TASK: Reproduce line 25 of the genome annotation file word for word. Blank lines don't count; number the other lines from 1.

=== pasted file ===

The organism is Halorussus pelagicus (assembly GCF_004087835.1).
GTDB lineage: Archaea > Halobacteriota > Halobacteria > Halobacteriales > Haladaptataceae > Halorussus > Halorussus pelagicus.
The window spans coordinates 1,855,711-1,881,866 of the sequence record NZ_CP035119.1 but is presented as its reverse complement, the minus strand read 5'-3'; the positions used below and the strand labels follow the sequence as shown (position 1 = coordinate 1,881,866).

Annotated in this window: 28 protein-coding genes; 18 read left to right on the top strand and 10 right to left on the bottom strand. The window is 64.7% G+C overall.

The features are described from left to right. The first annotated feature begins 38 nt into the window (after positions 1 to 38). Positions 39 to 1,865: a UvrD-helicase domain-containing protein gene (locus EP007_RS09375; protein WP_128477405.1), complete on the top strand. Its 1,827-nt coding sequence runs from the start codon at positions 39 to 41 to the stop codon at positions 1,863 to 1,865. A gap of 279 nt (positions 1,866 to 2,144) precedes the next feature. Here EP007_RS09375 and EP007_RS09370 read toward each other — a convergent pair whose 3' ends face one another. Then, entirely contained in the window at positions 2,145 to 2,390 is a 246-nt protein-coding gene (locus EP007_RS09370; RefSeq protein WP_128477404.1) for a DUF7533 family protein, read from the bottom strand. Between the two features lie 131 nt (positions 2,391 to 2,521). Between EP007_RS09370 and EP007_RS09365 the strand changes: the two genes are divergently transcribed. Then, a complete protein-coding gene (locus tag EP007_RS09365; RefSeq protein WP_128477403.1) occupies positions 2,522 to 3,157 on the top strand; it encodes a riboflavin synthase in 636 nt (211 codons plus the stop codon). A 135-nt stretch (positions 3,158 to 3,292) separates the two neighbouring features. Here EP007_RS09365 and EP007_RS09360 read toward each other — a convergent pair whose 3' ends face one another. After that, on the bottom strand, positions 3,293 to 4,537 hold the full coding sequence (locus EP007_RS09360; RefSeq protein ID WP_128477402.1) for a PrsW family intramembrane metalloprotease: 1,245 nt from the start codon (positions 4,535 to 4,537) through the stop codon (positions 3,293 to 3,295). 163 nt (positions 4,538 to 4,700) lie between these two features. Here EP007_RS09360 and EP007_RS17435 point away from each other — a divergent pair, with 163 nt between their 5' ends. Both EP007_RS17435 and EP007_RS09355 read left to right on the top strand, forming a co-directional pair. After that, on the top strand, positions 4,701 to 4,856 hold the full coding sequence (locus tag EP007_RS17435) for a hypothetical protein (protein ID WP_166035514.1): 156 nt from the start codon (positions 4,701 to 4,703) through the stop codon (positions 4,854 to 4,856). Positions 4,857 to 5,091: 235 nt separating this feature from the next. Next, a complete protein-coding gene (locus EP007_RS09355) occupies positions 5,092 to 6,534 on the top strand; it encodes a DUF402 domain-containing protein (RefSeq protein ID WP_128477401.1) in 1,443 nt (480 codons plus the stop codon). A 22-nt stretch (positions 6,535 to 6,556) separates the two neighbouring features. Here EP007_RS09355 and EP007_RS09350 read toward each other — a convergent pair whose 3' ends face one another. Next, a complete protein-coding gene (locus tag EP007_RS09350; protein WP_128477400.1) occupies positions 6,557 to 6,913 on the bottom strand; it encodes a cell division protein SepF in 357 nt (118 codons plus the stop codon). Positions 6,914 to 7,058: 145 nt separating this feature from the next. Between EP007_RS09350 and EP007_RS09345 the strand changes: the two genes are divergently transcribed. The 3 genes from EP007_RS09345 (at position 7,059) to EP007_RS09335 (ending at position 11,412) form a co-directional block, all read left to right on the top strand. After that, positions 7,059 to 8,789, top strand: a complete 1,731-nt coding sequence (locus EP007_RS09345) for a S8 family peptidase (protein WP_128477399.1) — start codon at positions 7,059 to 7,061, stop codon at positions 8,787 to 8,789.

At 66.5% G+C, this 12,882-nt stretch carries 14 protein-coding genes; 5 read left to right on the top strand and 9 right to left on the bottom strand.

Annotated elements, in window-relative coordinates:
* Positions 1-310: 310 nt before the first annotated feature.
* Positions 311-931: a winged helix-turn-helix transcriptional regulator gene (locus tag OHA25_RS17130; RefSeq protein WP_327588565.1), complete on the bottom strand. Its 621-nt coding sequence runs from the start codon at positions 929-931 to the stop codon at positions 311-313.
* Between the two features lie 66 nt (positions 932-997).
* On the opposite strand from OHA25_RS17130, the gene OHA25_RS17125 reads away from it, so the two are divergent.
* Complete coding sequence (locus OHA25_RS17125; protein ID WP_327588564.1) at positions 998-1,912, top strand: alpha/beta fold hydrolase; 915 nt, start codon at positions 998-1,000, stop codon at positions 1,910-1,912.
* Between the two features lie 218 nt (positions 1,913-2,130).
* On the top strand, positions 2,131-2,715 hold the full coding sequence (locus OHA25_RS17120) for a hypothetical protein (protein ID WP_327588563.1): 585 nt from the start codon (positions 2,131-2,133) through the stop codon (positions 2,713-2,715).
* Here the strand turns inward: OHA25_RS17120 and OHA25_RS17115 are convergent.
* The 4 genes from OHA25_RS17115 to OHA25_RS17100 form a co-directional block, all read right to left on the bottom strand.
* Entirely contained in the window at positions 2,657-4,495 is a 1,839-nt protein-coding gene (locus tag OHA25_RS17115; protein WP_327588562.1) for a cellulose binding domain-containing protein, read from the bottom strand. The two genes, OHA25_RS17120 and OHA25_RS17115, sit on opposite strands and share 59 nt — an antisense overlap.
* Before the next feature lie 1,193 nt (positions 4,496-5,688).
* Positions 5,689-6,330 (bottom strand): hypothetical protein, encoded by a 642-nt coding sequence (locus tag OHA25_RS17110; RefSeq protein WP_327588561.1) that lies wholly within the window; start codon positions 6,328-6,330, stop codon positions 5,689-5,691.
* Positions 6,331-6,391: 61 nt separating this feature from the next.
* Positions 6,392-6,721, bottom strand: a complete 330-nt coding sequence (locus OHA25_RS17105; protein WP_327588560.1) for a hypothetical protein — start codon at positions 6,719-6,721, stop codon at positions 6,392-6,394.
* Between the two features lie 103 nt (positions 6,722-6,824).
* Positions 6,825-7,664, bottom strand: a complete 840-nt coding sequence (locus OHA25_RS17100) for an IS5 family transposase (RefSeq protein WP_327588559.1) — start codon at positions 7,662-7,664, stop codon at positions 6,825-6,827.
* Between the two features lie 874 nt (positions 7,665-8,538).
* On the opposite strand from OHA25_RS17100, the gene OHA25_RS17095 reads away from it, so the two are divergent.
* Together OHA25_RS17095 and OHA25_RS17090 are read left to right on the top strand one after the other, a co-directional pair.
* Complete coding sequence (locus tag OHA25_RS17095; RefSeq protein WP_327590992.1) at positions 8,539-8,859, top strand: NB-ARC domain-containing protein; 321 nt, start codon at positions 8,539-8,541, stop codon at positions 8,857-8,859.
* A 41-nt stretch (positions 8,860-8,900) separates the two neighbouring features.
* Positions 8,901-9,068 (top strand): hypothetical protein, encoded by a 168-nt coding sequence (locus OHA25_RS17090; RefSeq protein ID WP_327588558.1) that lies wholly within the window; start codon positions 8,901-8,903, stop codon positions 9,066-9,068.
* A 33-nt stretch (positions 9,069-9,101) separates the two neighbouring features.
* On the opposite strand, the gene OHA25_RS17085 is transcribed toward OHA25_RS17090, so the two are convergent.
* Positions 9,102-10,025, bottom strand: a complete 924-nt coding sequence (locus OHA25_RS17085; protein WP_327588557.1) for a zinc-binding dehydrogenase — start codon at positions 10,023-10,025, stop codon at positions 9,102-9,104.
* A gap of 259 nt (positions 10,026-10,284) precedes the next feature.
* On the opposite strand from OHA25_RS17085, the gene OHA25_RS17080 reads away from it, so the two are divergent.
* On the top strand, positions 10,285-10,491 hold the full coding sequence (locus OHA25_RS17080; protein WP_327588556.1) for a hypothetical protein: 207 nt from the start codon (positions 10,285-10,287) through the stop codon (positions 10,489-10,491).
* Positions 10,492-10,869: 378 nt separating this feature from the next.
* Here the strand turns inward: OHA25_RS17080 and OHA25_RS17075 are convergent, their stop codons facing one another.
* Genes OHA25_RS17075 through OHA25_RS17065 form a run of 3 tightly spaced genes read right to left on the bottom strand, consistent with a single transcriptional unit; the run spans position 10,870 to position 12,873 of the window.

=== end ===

* On the opposite strand from OHA25_RS17100, the gene OHA25_RS17095 reads away from it, so the two are divergent.